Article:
Canuck driving south on April 16, 2009

Hi there, I'm shipping my small car to Cartagena, and i'm just wondering if there's someone that maybe interested in sharing the container. Mine is a small Miata.

Melissa on April 10, 2009

My (Panamanian) fiance and I are planning to drive his Honda CRV from Panama to the States next June-ish, and are wondering about costs from Panama-United States (and not the other way around, if they are different). If someone could e-mail me at melissa_m@me.com regarding costs, measures we need to take, and whether or not we'll get jumped in El Salvador/Guatemala, I would appreciate it (he is hesitant to stop in both countries).


ariteo on April 4, 2009

Hello there, We are a family who is driving from Canada to Uruguay and are looking for someone who would like to share a shipping container in order to ship thier vehicle frpm Central America to South America (panama to Cartagena, Colombia) by the end of April, 2009. Please email us at ariteo@hotmail.com if you are interested! thanks, A + G

Dovi & Zee on February 24, 2009

Hi! :)
To Juampa: Motorhome will work fine for your trip. However you should be careful about a couple things: if you plan to ship motor-home across the Darien gap to North/Central America it may be too big to fit inside a container. Check dimensions first. If it does not fit inside the container, your only option would be RoRo service (there is info about it in the message archive). You will be fine on all major roads, but you will have difficulty accessing destinations that are further from the beaten path, for example traversing Salar de Uyuni in Bolivia. Simply get the latest maps, talk to locals and you will be fine. We would not recommend leaving the vehicle unattended anywhere in Central America. As for sleeping by the road, we would probably do it in Argentina and Chile only. In all other countries we would look for motels, hotels or campings that have gated parking.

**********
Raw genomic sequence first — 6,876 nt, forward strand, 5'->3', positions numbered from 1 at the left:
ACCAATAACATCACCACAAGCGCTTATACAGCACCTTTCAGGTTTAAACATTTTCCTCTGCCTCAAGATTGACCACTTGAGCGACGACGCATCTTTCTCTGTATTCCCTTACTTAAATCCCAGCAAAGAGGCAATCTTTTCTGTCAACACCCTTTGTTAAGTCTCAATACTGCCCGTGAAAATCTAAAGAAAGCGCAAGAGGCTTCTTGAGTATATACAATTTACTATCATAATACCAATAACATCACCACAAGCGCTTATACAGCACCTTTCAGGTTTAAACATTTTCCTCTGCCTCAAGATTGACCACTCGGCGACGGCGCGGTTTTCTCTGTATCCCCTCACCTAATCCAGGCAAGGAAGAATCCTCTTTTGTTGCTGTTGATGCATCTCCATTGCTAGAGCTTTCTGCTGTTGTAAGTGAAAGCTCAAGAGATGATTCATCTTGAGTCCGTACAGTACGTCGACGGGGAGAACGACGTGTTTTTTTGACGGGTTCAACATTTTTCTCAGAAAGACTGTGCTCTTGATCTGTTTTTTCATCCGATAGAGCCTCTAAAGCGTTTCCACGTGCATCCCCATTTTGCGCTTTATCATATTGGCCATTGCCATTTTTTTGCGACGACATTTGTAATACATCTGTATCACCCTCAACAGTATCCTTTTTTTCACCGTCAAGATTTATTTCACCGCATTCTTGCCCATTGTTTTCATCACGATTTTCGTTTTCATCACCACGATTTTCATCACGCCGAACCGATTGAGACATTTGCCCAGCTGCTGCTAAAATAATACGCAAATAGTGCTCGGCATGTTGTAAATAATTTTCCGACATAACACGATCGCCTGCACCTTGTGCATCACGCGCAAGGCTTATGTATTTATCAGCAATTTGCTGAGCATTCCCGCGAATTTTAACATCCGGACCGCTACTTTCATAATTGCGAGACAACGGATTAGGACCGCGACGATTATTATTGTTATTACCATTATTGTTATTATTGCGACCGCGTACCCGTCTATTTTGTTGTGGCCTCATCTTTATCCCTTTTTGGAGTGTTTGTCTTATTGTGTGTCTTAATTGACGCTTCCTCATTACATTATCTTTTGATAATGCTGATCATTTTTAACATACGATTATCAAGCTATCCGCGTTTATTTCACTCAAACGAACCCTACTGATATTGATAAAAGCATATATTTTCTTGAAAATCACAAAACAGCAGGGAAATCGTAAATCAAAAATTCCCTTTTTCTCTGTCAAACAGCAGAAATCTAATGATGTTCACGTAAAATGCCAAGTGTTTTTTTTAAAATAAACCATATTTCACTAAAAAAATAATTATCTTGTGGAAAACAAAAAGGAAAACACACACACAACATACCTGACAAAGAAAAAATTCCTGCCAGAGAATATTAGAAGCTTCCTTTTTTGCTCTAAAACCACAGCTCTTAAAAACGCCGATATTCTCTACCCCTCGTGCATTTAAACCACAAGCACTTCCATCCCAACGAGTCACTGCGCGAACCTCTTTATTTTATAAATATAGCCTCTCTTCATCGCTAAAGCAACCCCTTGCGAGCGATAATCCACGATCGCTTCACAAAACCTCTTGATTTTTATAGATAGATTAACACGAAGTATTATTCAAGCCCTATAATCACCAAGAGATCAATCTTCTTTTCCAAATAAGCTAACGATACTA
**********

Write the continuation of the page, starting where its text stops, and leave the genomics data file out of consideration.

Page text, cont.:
To Eric: Thanx for the kind comments :) We did not feel threatened in any of the countries. Neither in terms of being robbed nor kidnapped. We had our backpacks cut up while riding a public bus in Quito: pickpockets were "checking" for valuables. Also we nearly escaped an assault with a knife in Quito as well: however it was our fault because we walked in a notoriously unsafe neighborhood at night. However this may happen in any country around the world. You basically have to be very aware of how you look, where you go and try to prevent the problems. Each time an "incident" happened to us it was because we relaxed too much and did not take enough care.